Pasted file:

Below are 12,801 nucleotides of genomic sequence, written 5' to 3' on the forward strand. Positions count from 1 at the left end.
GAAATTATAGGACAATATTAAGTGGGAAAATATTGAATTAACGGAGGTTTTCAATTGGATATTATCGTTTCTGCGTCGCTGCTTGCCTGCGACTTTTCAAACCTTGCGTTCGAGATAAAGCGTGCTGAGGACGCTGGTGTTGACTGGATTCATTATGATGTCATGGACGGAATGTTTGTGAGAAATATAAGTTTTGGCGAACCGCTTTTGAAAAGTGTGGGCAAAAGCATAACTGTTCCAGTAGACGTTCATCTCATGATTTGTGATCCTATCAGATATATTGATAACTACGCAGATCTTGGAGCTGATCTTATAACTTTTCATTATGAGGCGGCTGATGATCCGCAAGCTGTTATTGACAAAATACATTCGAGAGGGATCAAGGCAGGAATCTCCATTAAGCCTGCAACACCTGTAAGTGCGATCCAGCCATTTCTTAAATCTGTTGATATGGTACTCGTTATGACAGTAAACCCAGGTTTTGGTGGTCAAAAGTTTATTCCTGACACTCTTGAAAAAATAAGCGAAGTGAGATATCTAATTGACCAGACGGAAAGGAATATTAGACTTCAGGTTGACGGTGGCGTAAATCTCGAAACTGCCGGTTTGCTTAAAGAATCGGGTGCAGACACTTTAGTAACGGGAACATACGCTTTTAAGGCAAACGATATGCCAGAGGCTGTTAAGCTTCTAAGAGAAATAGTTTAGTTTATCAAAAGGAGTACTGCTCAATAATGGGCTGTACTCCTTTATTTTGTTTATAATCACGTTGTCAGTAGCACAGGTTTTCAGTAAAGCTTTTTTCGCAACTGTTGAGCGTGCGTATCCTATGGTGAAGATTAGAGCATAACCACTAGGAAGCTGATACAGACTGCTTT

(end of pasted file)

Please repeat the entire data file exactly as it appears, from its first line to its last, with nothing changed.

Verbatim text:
Below are 12,801 nucleotides of genomic sequence, written 5' to 3' on the forward strand. Positions count from 1 at the left end.
GAAATTATAGGACAATATTAAGTGGGAAAATATTGAATTAACGGAGGTTTTCAATTGGATATTATCGTTTCTGCGTCGCTGCTTGCCTGCGACTTTTCAAACCTTGCGTTCGAGATAAAGCGTGCTGAGGACGCTGGTGTTGACTGGATTCATTATGATGTCATGGACGGAATGTTTGTGAGAAATATAAGTTTTGGCGAACCGCTTTTGAAAAGTGTGGGCAAAAGCATAACTGTTCCAGTAGACGTTCATCTCATGATTTGTGATCCTATCAGATATATTGATAACTACGCAGATCTTGGAGCTGATCTTATAACTTTTCATTATGAGGCGGCTGATGATCCGCAAGCTGTTATTGACAAAATACATTCGAGAGGGATCAAGGCAGGAATCTCCATTAAGCCTGCAACACCTGTAAGTGCGATCCAGCCATTTCTTAAATCTGTTGATATGGTACTCGTTATGACAGTAAACCCAGGTTTTGGTGGTCAAAAGTTTATTCCTGACACTCTTGAAAAAATAAGCGAAGTGAGATATCTAATTGACCAGACGGAAAGGAATATTAGACTTCAGGTTGACGGTGGCGTAAATCTCGAAACTGCCGGTTTGCTTAAAGAATCGGGTGCAGACACTTTAGTAACGGGAACATACGCTTTTAAGGCAAACGATATGCCAGAGGCTGTTAAGCTTCTAAGAGAAATAGTTTAGTTTATCAAAAGGAGTACTGCTCAATAATGGGCTGTACTCCTTTATTTTGTTTATAATCACGTTGTCAGTAGCACAGGTTTTCAGTAAAGCTTTTTTCGCAACTGTTGAGCGTGCGTATCCTATGGTGAAGATTAGAGCATAACCACTAGGAAGCTGATACAGACTGCTTT